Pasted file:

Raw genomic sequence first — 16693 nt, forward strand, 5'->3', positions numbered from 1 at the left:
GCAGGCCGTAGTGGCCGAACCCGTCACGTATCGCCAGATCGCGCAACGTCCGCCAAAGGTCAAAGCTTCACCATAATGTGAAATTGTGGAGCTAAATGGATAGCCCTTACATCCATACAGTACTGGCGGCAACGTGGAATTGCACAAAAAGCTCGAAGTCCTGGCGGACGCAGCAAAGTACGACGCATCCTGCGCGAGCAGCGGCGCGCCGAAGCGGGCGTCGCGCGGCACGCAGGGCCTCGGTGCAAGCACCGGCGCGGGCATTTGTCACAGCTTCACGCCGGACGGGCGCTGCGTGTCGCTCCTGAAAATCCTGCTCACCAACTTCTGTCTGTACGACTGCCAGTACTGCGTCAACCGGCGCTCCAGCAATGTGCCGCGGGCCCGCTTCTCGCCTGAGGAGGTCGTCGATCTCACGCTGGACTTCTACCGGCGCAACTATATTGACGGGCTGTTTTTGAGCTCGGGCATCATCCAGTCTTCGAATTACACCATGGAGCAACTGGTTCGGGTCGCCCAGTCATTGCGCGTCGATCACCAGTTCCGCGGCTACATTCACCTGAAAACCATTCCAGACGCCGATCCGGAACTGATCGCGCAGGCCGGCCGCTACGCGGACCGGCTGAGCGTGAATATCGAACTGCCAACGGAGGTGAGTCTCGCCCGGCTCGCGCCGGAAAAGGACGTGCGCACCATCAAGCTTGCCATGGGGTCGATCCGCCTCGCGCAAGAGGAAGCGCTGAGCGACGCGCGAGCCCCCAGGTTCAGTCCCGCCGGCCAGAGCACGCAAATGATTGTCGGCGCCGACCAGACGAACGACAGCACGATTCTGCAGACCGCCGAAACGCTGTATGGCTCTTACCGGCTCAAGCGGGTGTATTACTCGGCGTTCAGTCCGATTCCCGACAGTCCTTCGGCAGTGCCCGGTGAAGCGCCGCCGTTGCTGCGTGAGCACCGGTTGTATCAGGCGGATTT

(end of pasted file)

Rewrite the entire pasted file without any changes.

Raw genomic sequence first — 16693 nt, forward strand, 5'->3', positions numbered from 1 at the left:
GCAGGCCGTAGTGGCCGAACCCGTCACGTATCGCCAGATCGCGCAACGTCCGCCAAAGGTCAAAGCTTCACCATAATGTGAAATTGTGGAGCTAAATGGATAGCCCTTACATCCATACAGTACTGGCGGCAACGTGGAATTGCACAAAAAGCTCGAAGTCCTGGCGGACGCAGCAAAGTACGACGCATCCTGCGCGAGCAGCGGCGCGCCGAAGCGGGCGTCGCGCGGCACGCAGGGCCTCGGTGCAAGCACCGGCGCGGGCATTTGTCACAGCTTCACGCCGGACGGGCGCTGCGTGTCGCTCCTGAAAATCCTGCTCACCAACTTCTGTCTGTACGACTGCCAGTACTGCGTCAACCGGCGCTCCAGCAATGTGCCGCGGGCCCGCTTCTCGCCTGAGGAGGTCGTCGATCTCACGCTGGACTTCTACCGGCGCAACTATATTGACGGGCTGTTTTTGAGCTCGGGCATCATCCAGTCTTCGAATTACACCATGGAGCAACTGGTTCGGGTCGCCCAGTCATTGCGCGTCGATCACCAGTTCCGCGGCTACATTCACCTGAAAACCATTCCAGACGCCGATCCGGAACTGATCGCGCAGGCCGGCCGCTACGCGGACCGGCTGAGCGTGAATATCGAACTGCCAACGGAGGTGAGTCTCGCCCGGCTCGCGCCGGAAAAGGACGTGCGCACCATCAAGCTTGCCATGGGGTCGATCCGCCTCGCGCAAGAGGAAGCGCTGAGCGACGCGCGAGCCCCCAGGTTCAGTCCCGCCGGCCAGAGCACGCAAATGATTGTCGGCGCCGACCAGACGAACGACAGCACGATTCTGCAGACCGCCGAAACGCTGTATGGCTCTTACCGGCTCAAGCGGGTGTATTACTCGGCGTTCAGTCCGATTCCCGACAGTCCTTCGGCAGTGCCCGGTGAAGCGCCGCCGTTGCTGCGTGAGCACCGGTTGTATCAGGCGGATTT